• Conduct reviews to help ensure appropriate use of BRMs, such as infliximab being used in combination with methotrexate for RA.

• Reinforce to patients the importance of therapy adherence and timely refills.

• Provide information on what patients can expect from therapy in terms of benefits, adverse effects, etc. 

Patient adherence with the prescribed treatment regimen is key in controlling symptoms and thereby achieving desired outcomes. By providing realistic expectations and explaining what types of side effects may occur, patients are better prepared and more likely to remain adherent with their therapy.

The step-by-step process of PA ensures that patients receive appropriate therapy. This study was not designed to evaluate patient adherence to BRM therapy. We can only speculate that ensuring appropriateness of therapy and clinical monitoring may lead to improved adherence and outcomes. Further research is needed to determine whether that would indeed be the case.

Developing a specialty pharmacy PA program can help plan sponsors better prepare for the future.28 Evidence for best treatment and practices are likely to emerge as information on patient outcomes and adherence becomes more available. Plan sponsors and health insurers are more likely to implement evidence-based programs that help achieve cost control and ensure appropriateness of therapy. With the growing number of specialty medications available, their clinical characteristics, and the evolution of clinical data on safety and efficacy, specialty pharmacy PA programs might become the strategy of choice for specialty PBMs well into the future.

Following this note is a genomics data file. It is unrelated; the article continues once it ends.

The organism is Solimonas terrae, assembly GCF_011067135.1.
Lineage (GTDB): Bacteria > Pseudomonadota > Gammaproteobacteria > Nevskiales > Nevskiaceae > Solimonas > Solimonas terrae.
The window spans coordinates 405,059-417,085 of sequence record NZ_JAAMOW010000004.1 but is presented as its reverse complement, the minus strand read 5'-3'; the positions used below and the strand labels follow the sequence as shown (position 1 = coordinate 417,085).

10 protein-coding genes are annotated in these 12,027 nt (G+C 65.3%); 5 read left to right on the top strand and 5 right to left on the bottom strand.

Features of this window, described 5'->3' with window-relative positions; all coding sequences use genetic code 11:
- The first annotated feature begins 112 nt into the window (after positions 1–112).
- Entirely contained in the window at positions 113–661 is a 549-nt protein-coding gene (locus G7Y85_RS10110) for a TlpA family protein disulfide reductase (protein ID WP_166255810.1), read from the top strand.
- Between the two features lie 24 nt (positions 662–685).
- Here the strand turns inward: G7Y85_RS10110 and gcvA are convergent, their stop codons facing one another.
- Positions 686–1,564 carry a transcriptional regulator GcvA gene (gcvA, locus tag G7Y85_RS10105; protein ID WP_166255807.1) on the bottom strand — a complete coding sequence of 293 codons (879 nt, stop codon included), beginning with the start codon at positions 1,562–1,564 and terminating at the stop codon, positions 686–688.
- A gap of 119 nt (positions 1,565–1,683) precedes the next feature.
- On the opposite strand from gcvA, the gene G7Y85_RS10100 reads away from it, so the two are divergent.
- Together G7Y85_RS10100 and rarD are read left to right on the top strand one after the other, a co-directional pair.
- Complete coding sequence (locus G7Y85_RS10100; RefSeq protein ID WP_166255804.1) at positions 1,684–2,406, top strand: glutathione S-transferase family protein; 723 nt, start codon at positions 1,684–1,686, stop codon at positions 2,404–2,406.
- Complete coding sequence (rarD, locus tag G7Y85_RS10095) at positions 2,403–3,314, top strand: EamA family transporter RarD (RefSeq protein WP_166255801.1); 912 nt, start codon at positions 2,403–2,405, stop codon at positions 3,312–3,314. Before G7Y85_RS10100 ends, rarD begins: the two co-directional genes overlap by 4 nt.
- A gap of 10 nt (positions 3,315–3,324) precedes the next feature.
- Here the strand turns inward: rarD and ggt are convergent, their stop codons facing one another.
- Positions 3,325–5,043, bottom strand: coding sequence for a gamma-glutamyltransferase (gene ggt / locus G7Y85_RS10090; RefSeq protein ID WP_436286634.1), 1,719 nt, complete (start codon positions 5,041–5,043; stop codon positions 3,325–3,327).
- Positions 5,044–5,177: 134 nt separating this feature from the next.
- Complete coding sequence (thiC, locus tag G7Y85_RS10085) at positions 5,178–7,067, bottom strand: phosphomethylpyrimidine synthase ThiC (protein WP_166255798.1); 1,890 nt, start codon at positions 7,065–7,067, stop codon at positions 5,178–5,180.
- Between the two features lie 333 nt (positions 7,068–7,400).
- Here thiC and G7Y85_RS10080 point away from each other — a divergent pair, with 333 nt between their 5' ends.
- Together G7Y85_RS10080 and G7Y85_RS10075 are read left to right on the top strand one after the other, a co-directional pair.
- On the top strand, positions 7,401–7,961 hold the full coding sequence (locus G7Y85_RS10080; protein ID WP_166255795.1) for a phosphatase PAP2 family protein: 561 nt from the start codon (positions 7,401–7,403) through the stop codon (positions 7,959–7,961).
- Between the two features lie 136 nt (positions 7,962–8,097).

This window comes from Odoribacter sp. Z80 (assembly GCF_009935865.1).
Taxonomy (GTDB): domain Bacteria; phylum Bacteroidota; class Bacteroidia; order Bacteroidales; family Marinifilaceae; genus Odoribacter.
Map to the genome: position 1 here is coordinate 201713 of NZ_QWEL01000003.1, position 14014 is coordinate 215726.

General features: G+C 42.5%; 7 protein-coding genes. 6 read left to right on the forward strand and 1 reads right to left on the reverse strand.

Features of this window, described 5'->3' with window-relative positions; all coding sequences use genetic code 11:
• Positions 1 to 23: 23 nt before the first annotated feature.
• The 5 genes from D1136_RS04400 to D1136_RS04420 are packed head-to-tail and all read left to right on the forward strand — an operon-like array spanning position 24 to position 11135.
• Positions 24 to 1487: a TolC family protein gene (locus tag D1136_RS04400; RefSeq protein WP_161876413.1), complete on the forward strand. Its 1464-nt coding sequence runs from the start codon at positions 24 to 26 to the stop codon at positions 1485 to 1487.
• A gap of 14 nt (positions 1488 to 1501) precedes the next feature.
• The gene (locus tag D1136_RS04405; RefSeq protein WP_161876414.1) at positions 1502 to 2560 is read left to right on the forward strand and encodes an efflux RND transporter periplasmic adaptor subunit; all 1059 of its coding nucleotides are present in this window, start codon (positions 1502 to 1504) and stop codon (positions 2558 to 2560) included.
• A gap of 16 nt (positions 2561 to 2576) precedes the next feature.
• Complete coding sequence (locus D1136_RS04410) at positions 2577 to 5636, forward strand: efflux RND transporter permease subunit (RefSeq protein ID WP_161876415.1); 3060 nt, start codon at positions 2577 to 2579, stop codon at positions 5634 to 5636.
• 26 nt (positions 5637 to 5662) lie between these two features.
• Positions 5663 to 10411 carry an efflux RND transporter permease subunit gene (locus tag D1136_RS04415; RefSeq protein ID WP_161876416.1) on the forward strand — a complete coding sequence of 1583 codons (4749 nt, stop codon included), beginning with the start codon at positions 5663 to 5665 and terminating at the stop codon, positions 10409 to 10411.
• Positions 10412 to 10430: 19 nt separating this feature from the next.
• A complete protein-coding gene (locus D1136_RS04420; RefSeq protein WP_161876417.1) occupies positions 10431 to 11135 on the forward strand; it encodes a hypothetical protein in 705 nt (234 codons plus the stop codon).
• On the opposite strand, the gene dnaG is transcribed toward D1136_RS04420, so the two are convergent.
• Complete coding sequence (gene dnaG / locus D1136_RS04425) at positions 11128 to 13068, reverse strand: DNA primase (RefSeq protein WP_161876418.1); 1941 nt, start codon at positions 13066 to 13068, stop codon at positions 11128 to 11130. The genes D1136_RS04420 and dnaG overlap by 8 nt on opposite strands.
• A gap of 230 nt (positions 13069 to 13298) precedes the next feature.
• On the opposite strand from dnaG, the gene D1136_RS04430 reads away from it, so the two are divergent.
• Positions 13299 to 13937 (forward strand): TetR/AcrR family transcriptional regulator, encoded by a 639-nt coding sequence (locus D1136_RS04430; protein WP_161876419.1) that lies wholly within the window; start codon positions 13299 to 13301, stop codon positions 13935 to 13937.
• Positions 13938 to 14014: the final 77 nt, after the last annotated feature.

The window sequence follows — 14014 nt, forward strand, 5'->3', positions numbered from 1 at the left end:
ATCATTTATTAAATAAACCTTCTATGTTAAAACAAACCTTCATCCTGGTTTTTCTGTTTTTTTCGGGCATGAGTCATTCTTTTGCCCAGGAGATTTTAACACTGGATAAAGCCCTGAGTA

Conclusion

As more specialty medications are developed and marketed, and use of these medications continues to expand, pharmacy benefit costs are skyrocketing. Increased spending on specialty medications has intensified the interest of plans and PBMs in controlling use and costs. The specialty pharmacy PA program was demonstrated to reduce use of BRMs. Implementing a PA program reduced prescription drug use and medication costs for BRMs and led to cost savings for health plans.

Reducing use indiscriminately, however, may lead to reduced adherence and poorer health outcomes. One of the risks involved with unmonitored use is that patients may use either too much or too little care. Both situations are risky and present problems to payers as well as providers. In today's health care arena, controlling the rapidly escalating costs of BRMs while maintaining quality and appropriateness of care is a careful balancing act. Based on the results of our study, it is our suggestion that health plans evaluate their medication management programs for specialty pharmaceuticals and incorporate PA as a management strategy.

Declaration of Interest and Acknowledgment
No funds were received for completion of this study. The authors also acknowledge the assistance of Esta Razavi, Biran Patel, and Nate Meridor in the preparation of this manuscript.

References: